Steve Ballmer launches USAFacts — GeekWire

Steve Ballmer says he’s spent more than $10 million researching what really happens to the public’s tax dollars

Ballmer has been up to for the last several years.

But first the backstory, which is a valuable prelude to a description of the project itself. That is worth, to a middle-income family, a hundred bucks a year.

"But come on, doesn't the government take care of the poor, the sick, the old?" But he then began to wonder where all that tax money he paid actually went. She suggested he get involved with philanthropy projects, but he was sure that the government had a handle on helping the poor.

Ballmer replied, "No, I'm not". She persisted that there was more to be done, and Ballmer chose to make it possible to find the answer to that.

He sought to "figure out what the government really does with the money", Mr. Ballmer said.

The former Microsoft executive says he wants to provide clear information on government spending, adding that he hopes it will be easier to discuss divisive issues if everyone can agree on the basic facts. For instance, you can see how many police are employed per region and run it against the crime rates in those areas. "Whether government money is spent wisely or not, whether our quality of life is improving or getting worse - that's for you to decide".

USAFacts also offers an annual report, a summary report, and a "10-K", which is modeled on the document public companies submit annually to the SEC for transparency and accountability to their investors, the website states.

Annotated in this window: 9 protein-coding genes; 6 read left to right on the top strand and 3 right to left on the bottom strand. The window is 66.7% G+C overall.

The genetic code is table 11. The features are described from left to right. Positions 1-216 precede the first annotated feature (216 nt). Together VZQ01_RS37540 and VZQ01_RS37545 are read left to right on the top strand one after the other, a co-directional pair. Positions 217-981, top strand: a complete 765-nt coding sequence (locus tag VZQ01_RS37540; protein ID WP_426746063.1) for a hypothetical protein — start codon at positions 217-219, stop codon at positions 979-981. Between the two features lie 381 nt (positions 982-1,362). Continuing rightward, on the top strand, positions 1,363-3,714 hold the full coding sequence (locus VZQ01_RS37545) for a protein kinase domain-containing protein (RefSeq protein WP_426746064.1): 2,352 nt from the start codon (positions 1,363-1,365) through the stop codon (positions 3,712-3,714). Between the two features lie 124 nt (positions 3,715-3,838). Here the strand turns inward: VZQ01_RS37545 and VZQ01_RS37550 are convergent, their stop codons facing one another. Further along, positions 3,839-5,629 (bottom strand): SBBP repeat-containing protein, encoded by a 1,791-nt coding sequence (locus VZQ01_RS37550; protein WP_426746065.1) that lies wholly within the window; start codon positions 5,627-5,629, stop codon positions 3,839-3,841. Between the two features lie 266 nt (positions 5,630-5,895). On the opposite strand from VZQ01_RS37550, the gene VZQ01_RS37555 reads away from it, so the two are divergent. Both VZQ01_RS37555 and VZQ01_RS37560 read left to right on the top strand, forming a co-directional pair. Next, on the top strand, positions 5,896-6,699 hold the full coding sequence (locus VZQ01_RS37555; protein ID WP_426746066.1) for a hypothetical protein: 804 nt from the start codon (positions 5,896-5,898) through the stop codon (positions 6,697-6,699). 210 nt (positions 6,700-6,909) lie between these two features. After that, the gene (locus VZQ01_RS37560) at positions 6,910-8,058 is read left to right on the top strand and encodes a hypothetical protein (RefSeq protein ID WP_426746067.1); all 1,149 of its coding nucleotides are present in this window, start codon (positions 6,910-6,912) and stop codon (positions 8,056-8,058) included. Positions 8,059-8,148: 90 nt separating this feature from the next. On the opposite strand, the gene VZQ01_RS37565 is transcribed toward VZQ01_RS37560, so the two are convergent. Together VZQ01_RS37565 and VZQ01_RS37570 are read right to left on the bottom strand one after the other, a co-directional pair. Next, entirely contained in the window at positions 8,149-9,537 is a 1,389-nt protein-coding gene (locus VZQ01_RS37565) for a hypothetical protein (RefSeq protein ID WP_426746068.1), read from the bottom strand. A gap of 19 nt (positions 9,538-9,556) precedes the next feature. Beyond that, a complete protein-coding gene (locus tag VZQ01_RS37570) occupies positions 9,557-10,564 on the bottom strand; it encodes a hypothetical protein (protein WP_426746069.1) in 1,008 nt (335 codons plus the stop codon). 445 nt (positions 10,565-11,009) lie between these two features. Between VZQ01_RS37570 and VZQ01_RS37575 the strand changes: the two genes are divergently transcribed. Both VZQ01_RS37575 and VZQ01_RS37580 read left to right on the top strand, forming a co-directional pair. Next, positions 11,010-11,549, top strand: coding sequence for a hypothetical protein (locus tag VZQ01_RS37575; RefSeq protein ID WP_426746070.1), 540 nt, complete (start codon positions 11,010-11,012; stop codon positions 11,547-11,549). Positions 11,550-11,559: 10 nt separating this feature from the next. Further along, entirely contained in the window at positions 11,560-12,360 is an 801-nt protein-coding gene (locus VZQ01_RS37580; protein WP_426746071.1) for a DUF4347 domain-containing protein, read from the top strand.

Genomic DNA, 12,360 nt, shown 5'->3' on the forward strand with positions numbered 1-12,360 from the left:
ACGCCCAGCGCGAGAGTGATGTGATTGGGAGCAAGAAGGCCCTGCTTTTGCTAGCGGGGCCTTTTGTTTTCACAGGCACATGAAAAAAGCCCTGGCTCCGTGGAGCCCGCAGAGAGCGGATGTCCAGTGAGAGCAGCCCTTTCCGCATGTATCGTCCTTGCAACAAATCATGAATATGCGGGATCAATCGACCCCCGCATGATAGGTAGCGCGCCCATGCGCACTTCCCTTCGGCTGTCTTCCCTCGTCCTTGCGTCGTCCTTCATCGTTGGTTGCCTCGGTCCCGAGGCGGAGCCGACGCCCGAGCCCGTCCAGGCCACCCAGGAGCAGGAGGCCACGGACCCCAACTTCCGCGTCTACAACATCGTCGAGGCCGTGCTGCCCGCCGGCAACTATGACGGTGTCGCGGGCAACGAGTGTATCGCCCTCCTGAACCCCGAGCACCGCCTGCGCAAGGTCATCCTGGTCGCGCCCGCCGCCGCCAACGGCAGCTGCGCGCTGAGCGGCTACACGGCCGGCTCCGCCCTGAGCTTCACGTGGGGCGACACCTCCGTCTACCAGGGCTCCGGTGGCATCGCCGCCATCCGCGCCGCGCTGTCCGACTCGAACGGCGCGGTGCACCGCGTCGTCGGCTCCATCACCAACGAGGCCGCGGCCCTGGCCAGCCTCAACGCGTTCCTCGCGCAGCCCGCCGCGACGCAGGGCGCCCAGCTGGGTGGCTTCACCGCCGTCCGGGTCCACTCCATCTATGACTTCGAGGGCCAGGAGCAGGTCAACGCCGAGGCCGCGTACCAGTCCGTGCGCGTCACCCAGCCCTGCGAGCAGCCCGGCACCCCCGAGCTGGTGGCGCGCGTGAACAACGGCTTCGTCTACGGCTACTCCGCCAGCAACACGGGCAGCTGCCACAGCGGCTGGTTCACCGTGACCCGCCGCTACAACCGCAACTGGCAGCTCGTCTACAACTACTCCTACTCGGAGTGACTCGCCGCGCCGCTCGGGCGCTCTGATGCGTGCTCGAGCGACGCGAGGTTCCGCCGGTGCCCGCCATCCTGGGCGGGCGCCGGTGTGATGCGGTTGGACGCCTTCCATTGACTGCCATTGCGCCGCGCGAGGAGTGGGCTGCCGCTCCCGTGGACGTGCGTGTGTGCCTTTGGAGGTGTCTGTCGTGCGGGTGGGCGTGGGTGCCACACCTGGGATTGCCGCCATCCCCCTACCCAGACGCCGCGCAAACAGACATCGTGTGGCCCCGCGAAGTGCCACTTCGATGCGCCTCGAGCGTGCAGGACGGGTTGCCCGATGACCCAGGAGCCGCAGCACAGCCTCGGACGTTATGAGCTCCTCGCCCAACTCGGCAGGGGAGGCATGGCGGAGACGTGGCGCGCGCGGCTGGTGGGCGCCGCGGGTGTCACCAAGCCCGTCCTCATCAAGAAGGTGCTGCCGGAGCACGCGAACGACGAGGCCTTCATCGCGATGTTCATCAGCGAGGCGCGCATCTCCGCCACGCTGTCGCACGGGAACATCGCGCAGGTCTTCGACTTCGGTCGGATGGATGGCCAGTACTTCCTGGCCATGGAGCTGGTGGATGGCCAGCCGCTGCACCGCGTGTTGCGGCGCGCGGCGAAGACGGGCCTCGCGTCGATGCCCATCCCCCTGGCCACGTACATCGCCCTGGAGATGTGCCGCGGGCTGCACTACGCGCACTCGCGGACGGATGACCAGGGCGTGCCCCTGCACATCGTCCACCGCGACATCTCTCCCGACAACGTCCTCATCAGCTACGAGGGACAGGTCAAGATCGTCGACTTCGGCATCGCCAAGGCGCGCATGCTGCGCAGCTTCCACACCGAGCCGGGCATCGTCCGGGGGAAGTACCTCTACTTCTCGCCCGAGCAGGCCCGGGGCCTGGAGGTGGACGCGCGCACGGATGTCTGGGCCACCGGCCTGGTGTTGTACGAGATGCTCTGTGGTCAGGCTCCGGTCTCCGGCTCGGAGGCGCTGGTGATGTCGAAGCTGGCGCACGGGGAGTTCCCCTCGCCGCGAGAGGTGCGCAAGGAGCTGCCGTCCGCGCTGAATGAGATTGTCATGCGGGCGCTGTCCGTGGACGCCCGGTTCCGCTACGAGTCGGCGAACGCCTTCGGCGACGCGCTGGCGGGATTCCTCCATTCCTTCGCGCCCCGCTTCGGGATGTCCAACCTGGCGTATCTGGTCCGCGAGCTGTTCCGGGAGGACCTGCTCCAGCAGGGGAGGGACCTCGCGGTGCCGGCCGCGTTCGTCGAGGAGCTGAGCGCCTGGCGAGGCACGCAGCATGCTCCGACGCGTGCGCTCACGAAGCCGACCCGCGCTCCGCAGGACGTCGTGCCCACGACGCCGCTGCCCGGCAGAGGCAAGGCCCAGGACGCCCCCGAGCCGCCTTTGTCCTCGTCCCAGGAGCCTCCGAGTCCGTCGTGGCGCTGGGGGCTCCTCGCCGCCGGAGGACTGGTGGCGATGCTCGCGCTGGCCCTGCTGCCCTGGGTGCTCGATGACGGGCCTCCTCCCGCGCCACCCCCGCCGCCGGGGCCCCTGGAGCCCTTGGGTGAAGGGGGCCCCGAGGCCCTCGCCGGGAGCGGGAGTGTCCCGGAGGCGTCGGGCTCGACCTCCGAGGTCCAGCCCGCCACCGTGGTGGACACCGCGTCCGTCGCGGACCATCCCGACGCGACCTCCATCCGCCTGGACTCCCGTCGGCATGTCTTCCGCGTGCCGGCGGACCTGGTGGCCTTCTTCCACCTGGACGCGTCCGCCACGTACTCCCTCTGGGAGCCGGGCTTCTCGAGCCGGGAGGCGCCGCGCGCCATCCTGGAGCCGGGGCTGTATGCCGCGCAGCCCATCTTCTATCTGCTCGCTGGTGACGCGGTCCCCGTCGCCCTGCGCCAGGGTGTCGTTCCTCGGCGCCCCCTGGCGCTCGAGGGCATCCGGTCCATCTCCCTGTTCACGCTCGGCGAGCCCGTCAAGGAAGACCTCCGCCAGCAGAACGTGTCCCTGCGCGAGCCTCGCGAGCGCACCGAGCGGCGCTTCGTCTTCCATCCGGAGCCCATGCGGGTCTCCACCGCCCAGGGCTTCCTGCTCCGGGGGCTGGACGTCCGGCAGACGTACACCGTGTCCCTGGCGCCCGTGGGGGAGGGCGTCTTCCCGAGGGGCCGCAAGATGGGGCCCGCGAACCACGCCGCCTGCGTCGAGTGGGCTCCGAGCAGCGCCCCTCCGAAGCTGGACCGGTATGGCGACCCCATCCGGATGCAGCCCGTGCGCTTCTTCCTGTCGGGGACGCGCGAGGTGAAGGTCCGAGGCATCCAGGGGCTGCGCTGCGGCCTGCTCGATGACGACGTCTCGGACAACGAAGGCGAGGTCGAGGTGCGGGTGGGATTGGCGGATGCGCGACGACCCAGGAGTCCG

So what can you expect to find on the site once it goes live?

In an age of fake news and questions about how politicians and others manipulate data to fit their biases, Ballmer's project may serve as a powerful antidote.

You can sign up to be notified when launches here. "I'm shocked!" he told the Times. In fact, he explicitly kept the data objective and nonpartisan so people can form their own opinions about it.

The USAFacts team includes economists, writers and researchers who produce the reports.

Ballmer invested more than $10 million into the venture, according to the New York Times. "I'm happy to fund the damn thing". "That felt good to me, as an example", he said.

"There's no - at least, I couldn't find an - integrated source of data, because to me integrated is important".

On the site's About page, Ballmer credits a conversation with his wife as the impetus for USAFacts. "Well, let's look at that".

Of those employees, almost half work in some capacity in education. "We have that. We'll continue to extend the database", Ballmer said. "But I do believe one of the missions of government is to correctly assemble this data in a way that is timely and informed. and I will be partisan [on that]". "I mean it's amusing, but I didn't realize all these not-for-profits were in a sense nearly like government contractors".

"We rely exclusively on publicly available government data sources", according to the website. But this created its own challenges.

Instead, Ballmer said he turned to a world he knew well - the boardroom.

But Ballmer doesn't peg government - or its hyper-partisanship - as a risk to itself. There is information on the number of firearms manufactured, licensed and inspected, but not on the total number of guns, he said. "I can't show it!"

This is just the beginning of his effort. He hopes to open it up so that individuals and companies can build on top of it and pull out customized reports.